Eric’s personal short-wave radio had kept him informed as to my plans and he took a chance on my returning promptly to Evanston. Mother and I had barely deposited our luggage when he put in an appearance. A friend had found a suite of rooms for us in a small apartment building and we cheerfully thought our troubles were over, but we had reckoned without thought for my piano. After facing endless obstacles in renting one, when it finally arrived it proved too large to negotiate the stairway and, since we were not at home, the truck driver had pushed it into the parlour of the Reverend Taylor, the first floor tenant, and departed – leaving diplomatic relations up to us.
Mr. Taylor was a student in the divinity school, commonly called a “Bib”. He had a small church near Chicago and, like many others, had given up a lucrative position to enter the ministry. He was married and the father of a small son, with six years of study ahead, when we arrived and my piano broke into his quiet life. For the exchange of one music lesson a week to Mrs. Taylor, I was allowed to invade their privacy every day. It was a queer experience to hear myself prayed for at morning prayers behind the portieres; not that I didn’t need them!
Occasionally the small boy would part the curtains and stare at my hands as they moved over the keyboard. Once he had said, “Miss Howell, I’m going to kiss you,” and he placed a wet kiss on my cheek. Sometimes he would tell his father in my hearing that he loved to hear me sing, and often when I descended the stairs to go to a party he would be waiting in the hall to say goodnight. He was a wistful little soul, hungry for affection, and my heart warmed up to him.
Our tiny quarters upstairs consisted of a living room, a bedroom and bath, and mother devised kitchenette services in order to keep me on a diet. When the university doors swung open I was practically sitting on its front door stoop and went into action with gusto.
The School of Music (although it did not achieve that status until a year later) offered a two-year teacher’s course and I was due to receive its certificate the coming June. After that I was not worrying for Mr. Lutkin seemed to be making far-reaching plans and he finagled appearances while he mapped out a teaching project for me. One of his functions was as organist at St. James Church in Chicago, and often, at special cantata performances, he concealed me in the choir loft to hear the music and study the great pipe organ under his hands.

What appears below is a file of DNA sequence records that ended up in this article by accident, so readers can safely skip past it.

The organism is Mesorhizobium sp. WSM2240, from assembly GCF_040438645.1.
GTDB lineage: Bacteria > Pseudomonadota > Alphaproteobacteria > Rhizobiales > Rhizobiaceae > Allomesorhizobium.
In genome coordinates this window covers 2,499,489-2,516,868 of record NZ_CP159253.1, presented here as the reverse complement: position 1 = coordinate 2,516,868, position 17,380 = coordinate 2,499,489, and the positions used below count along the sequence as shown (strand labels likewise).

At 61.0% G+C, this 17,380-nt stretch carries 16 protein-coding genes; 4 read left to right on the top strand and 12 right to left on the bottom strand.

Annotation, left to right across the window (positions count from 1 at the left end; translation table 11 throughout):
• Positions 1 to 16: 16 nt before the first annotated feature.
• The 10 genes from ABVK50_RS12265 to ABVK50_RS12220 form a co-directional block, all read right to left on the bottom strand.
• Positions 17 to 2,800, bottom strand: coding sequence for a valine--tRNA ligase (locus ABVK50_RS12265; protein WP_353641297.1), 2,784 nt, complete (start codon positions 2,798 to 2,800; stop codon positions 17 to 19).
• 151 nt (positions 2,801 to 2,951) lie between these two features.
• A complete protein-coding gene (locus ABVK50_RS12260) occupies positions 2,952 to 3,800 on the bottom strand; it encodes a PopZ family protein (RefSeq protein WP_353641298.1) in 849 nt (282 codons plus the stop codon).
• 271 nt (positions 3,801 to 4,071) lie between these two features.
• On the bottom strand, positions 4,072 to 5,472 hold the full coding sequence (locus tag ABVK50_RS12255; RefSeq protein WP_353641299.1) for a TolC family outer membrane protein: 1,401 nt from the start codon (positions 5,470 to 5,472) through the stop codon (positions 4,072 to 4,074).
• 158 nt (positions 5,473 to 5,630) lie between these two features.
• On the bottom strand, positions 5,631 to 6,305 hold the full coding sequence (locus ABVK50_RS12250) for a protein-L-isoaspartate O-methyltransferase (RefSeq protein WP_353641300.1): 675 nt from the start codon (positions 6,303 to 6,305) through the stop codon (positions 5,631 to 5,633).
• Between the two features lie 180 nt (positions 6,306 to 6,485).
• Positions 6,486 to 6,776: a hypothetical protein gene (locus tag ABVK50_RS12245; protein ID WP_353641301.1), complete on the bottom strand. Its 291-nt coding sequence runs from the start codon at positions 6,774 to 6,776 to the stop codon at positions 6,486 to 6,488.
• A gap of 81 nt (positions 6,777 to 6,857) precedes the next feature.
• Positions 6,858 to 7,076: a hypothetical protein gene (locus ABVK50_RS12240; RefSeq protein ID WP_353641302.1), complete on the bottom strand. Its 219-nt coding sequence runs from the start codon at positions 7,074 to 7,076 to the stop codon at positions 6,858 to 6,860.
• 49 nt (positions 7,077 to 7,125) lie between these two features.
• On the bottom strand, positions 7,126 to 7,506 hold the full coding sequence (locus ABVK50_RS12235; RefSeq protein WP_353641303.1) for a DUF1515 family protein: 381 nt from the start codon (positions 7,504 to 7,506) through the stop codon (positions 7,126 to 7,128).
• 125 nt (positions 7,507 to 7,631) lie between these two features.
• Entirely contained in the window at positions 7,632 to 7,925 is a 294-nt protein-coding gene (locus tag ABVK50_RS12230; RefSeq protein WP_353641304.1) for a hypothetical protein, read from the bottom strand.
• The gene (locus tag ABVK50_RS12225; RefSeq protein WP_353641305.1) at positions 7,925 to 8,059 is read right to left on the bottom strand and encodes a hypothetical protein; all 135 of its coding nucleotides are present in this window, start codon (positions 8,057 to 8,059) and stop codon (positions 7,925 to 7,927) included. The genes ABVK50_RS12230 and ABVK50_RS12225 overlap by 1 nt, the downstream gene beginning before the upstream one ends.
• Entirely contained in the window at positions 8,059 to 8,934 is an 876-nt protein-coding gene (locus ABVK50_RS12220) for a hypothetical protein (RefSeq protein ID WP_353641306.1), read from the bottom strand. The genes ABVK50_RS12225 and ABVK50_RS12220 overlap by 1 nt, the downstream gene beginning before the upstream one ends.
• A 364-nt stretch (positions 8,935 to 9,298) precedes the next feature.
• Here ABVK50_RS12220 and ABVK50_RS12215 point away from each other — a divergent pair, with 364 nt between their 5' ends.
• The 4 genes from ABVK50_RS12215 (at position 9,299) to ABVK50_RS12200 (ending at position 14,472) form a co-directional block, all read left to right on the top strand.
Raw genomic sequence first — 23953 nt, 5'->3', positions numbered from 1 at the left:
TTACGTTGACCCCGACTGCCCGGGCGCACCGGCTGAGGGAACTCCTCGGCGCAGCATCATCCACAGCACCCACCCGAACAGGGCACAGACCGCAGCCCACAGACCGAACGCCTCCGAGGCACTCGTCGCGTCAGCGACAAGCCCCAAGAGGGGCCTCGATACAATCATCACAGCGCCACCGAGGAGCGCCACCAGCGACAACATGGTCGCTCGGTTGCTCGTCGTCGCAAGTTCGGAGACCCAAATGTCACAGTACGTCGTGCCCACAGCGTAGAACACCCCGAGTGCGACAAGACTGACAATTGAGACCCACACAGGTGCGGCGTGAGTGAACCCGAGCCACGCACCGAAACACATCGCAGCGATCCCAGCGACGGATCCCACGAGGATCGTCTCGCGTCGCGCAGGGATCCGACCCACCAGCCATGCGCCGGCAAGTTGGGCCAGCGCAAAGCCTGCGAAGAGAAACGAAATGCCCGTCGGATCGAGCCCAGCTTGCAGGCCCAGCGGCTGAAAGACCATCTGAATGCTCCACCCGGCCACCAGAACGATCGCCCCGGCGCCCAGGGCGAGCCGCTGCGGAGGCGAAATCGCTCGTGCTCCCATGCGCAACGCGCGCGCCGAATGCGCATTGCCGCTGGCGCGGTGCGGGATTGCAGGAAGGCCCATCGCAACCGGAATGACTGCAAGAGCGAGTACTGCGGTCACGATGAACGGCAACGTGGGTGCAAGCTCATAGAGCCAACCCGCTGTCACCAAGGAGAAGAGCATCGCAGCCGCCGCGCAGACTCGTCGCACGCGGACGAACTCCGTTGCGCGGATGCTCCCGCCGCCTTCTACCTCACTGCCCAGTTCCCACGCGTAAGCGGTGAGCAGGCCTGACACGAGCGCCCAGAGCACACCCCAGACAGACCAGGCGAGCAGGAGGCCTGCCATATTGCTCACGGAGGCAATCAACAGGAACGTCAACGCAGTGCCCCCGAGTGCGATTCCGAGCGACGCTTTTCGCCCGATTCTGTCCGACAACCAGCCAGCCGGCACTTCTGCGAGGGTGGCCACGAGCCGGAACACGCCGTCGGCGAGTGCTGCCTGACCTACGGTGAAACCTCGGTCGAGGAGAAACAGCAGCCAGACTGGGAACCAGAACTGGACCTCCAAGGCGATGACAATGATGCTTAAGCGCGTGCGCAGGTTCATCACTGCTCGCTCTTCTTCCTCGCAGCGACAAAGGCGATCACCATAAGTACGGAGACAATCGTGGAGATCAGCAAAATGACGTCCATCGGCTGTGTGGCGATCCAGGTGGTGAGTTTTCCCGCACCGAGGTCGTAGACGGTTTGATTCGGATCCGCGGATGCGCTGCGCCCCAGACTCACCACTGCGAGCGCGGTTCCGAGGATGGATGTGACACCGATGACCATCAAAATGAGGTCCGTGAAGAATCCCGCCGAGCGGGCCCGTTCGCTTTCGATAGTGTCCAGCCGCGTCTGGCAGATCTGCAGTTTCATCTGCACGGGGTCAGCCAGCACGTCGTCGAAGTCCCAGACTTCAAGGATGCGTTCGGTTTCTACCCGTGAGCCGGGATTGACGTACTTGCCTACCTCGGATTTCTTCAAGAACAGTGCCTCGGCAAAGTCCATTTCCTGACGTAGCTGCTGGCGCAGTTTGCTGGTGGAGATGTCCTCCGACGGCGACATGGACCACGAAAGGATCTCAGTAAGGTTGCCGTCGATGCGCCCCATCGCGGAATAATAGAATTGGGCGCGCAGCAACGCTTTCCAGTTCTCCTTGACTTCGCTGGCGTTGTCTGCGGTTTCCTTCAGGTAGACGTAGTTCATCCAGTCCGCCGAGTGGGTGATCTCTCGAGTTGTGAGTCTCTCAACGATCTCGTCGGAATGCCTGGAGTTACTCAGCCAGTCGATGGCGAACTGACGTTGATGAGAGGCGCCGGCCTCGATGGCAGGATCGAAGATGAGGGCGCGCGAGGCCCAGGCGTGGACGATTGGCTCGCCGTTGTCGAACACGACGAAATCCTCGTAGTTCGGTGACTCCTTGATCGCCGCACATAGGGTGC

Winter blew in with chilling blasts and our rooms were so cold mother thought we should have to move but our friends were kind and invited us to share their firesides. The prospect of another Christmas away from Springfield, however, was distinctly depressing, and one evening when we were at tea at a friend’s, the head of the family said, “Una, how would you like to have passes to go home for Christmas?” I laughed at the irony of it. It didn’t occur to me that he really meant what he said. I did not know, then, how profitable being a United States Senator’s nephew can be.
A week or more later I was on a train with Mr. Lutkin and a party of his students when my friend came down the aisle and, leaning over my seat, said “Here are your passes, little girl, now go home and have a fine Christmas.” I could scarcely believe they were genuine and I rushed over to Mr. Lutkin to see if it were a joke.
“They look all right to me,” he said, and I was so excited I was speechless. From that moment life took on a brisker aspect, geared higher.